To recapitulate, the possibility of an objective objective, as long as it is not disproved, is essential to human life. Perhaps this has been what the reader has been thinking: The question is not essential! Yet, without it, the only reason to live, the only reason to act, is emotion and/or imagination, which are clearly subjective, based on whims. Therefore I believe it is essential. A human may argue they do not need anything else, but clearly the majority of people today care about it as a lack of sense is the main reason why pure science is considered a limited understanding of the world. The fact that there is an objective objective is unproven, the fact that we should search for it is rational because an essential question rationally requires answering, and if for no other reason, because there is nothing else to do. In an ideal world, the objective objective is practically useless, but still technically correct. In the current world, the objective objective is all it needs to solve almost all its problems, and eventually perhaps all problems. Indeed, I would argue that even if we assume this idea is technically incorrect, it should still be promoted.

How is this understanding essential to humanity? Because it describes objective morality, one thing humanity always claimed to desire. If an objective objective may exist, then it means it must be what we must do, per definition. Since we do not know it, we must find it, or find whether it exists. Therefore, even though there is no reason to believe humans have any inherent value, humans have potential value due to the objective objective. Humans have value because they can study and so eventually discover the objective objective. This is a utilitarian ethic that is objective and as such can objectively answer any moral question. The most basic examples are that murder, destruction and theft are immoral if they slow down humanity’s progress toward the objective objective, so they are usually immoral. As such, the most moral action is research, exploration, critical thinking. For now, I avoid publicly answering controversial moral dilemmas because people may not like the answers, and therefore deny this understanding no matter how true it is. In any case, there is nothing to worry about from a moral perspective considering this theory as humans have value, be it potential. Potential value is not the same as certain value, but is better than no value. For example, if it seems like slavery is moral according to this theory, that is not true. Slavery is immoral, not because there is something inherently wrong with it, but because humans tend to be more productive, especially in an intellectual way, when they are free.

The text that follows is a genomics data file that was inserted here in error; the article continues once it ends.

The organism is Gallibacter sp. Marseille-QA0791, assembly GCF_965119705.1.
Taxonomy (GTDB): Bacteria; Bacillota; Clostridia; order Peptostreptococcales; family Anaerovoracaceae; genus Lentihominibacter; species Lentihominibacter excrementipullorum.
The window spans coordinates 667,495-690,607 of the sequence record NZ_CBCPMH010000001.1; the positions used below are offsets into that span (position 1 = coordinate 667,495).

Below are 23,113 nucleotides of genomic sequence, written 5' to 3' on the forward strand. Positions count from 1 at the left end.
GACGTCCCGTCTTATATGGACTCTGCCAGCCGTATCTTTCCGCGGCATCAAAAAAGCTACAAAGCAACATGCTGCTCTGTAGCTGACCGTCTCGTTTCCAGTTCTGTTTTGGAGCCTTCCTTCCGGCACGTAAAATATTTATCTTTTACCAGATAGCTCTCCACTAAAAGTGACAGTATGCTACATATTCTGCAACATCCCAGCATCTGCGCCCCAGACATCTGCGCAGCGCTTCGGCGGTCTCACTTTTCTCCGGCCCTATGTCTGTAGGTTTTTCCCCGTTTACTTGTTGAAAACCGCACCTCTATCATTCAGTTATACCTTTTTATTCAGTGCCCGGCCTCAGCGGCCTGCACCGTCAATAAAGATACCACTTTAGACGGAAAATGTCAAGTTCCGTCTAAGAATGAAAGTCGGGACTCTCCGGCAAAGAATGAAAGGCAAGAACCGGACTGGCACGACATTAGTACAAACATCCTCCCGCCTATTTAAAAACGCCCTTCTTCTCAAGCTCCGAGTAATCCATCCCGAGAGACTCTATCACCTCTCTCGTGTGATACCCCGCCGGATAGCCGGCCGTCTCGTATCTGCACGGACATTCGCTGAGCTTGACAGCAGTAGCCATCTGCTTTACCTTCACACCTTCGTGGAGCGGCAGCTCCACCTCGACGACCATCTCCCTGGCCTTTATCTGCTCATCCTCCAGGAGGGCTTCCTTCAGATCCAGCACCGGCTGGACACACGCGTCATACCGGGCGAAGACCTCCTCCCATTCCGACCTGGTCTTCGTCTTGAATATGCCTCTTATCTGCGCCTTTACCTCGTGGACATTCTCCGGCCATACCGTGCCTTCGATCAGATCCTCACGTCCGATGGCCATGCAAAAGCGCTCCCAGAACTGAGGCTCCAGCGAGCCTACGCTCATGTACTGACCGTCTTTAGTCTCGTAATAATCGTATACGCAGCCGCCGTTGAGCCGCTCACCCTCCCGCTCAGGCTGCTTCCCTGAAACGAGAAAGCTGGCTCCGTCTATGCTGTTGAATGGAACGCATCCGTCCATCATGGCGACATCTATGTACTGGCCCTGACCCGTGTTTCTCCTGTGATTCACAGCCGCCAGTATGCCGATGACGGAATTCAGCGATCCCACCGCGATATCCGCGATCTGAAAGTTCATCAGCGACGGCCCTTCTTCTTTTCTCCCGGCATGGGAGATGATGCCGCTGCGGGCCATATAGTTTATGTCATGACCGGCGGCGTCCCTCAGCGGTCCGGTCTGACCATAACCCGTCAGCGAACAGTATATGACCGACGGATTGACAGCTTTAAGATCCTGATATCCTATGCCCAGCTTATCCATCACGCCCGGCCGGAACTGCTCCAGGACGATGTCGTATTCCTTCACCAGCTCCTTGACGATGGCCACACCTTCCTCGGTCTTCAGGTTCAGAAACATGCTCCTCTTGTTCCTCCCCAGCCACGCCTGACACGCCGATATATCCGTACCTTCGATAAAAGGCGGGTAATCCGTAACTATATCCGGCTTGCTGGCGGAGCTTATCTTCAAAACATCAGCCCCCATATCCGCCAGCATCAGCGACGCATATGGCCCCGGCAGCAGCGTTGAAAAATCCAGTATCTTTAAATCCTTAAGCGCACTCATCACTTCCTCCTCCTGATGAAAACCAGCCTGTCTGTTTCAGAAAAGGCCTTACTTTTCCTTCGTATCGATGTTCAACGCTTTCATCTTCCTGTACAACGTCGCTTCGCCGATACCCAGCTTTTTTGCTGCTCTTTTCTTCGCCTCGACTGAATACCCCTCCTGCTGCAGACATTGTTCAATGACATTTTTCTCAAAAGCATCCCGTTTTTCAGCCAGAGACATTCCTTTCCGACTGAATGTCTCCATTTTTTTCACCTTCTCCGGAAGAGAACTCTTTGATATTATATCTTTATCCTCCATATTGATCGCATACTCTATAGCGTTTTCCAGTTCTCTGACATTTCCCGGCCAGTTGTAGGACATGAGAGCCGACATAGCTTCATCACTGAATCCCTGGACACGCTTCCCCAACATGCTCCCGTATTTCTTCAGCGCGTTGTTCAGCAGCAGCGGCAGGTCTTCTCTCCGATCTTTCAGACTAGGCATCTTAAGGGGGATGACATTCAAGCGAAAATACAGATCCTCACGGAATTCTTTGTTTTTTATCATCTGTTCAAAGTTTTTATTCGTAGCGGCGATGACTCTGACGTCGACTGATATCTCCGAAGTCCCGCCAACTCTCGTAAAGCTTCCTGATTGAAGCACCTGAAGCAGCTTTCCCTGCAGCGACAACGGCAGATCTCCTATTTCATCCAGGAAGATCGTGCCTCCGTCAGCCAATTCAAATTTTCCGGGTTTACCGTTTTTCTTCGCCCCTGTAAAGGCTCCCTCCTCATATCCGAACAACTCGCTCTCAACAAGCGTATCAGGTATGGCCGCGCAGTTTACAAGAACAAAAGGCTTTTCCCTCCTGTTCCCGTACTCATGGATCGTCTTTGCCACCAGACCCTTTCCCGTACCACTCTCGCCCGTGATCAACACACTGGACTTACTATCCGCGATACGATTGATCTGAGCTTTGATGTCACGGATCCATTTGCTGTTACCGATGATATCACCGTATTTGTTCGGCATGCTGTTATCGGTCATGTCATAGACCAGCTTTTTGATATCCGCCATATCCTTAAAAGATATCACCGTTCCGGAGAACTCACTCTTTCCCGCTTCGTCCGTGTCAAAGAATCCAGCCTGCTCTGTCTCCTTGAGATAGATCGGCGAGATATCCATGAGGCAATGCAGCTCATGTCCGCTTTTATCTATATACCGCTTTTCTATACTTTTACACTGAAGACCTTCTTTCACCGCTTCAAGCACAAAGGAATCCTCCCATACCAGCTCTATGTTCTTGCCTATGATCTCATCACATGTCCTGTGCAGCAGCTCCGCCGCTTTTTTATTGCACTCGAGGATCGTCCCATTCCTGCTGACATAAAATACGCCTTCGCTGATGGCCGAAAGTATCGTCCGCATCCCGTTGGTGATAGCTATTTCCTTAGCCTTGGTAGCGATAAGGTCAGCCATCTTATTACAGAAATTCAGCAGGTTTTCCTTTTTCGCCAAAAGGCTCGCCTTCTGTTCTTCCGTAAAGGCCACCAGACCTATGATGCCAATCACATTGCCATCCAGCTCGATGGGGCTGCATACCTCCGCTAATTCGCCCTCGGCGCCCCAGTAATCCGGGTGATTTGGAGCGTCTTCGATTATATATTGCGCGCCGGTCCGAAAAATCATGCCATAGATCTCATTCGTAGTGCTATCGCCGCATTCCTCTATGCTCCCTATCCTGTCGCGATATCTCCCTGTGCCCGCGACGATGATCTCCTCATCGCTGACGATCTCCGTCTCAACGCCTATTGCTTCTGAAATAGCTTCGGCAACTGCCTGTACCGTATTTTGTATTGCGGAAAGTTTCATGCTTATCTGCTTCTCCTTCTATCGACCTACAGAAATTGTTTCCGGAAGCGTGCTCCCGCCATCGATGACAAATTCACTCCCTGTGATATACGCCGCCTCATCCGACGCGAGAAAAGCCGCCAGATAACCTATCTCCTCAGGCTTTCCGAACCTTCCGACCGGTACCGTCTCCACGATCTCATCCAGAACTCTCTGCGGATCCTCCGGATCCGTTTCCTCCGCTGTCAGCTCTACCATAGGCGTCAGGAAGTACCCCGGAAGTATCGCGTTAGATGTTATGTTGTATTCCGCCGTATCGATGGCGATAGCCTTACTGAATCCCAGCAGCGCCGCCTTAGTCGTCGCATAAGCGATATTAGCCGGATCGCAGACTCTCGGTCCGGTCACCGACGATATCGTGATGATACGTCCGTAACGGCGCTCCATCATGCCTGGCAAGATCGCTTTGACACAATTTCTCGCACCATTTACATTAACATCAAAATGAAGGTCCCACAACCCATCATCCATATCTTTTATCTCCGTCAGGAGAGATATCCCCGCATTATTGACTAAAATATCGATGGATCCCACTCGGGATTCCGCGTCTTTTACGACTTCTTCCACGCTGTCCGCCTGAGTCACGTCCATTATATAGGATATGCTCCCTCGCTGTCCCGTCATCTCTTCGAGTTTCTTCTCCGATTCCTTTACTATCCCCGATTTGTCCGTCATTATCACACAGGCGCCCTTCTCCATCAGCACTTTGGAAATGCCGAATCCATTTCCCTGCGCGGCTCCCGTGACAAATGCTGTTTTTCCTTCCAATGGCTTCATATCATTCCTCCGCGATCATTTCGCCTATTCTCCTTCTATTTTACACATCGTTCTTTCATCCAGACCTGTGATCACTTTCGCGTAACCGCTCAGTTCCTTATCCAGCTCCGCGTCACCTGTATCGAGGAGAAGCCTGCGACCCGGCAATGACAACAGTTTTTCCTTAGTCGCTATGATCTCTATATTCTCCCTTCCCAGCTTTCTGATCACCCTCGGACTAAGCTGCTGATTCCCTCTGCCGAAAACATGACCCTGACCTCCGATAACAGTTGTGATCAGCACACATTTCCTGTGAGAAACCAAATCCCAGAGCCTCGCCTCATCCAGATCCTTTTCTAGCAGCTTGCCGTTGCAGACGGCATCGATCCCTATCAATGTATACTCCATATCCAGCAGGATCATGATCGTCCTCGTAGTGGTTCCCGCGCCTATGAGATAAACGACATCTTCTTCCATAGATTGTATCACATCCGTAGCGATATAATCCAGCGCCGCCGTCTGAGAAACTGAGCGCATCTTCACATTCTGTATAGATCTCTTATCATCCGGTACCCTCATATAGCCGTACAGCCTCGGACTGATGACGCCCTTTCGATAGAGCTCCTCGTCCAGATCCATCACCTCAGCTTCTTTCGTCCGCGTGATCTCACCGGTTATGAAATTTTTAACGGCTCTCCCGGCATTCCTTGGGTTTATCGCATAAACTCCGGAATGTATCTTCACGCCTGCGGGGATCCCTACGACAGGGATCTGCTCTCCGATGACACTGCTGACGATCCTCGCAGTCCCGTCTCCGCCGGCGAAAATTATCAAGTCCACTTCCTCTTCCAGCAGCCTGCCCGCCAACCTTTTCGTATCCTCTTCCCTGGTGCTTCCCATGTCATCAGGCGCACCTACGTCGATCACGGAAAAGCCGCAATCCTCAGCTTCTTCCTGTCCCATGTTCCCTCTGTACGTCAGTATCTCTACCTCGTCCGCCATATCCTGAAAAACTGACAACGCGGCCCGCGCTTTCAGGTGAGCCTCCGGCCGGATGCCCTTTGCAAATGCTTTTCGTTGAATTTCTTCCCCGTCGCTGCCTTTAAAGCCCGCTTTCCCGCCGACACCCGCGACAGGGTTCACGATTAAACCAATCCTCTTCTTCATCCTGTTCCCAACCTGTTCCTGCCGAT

If the objective of life and the objective of the universe seem like completely different notions, it should be mentioned that life is not defined, despite attempt (The Science Network, 2011). The reason for this may be our lack of words, or it can be that there is no inherent difference between so-called life and the rest of matter. The possibility of the meaning of life does not necessarily mean that what is considered life has meaning, yet the universe may have a meaning, existence may have a meaning, and life, as it is known, through it.

Nevertheless, there is nothing wrong with believing an objective meaning to life, an objective meaning to existence, and therefore to life as well, may exist. If it may exist, rationally means we should try to find it, even if we have no or little clue now. The little clue we may have is science. Obviously, not all actions progress science equally, so some actions are better than others. Therefore, this understanding would grant morality to science, a utilitarian morality not very distinct from the one which already exists. The primary difference is that this morality is objectively based in the logical inferences of a possibility. Therefore, humanity can have a morality based on science. This could of course revolutionize humanity, if the objective objective, or lack thereof, was not assumed to be understood due to religion, be it an official one or nihilism.
 

WarK

Active Member
I haven't read any of that, just looked at the diagram and laughed.

If aliens could exist then anything could exist. Seriously? Brilliant argument.

Other thing that made me laugh was how you don't have a choice, the diagram always flows to "I don't know".

Yeah, waste of time.
 

Andrei Ranete

New Member
The argument is not really that if aliens could exist then anything could exist. It is that, if you believe it is possible for aliens to exist, as many people do since there is little reason to think we would be special, then why could not an objective objective exist? There is as much evidence that aliens may exist as that an objective objective may exist. Perhaps it may seem less likely, but there is equal amount of empirical evidence for both possibilities.

The diagram always flows to I do not know because, as far as I am aware, nobody has evidence for or against it. Do you have any?

I do think not giving it a chance is unwise as the diagram is just a simplified explanation.

"First they ignore you, then they laugh at you, then they fight you, then you win." You decided to participate in the second step.
 

DanDare

New Member
I sit at the default position that there is no objective objective until one can be shown to exist.
I have no need for an objective objective or even the possibility of one, so your comment "To recapitulate, the possibility of an objective objective, as long as it is not disproved, is essential to human life." is, as a universal statement, false.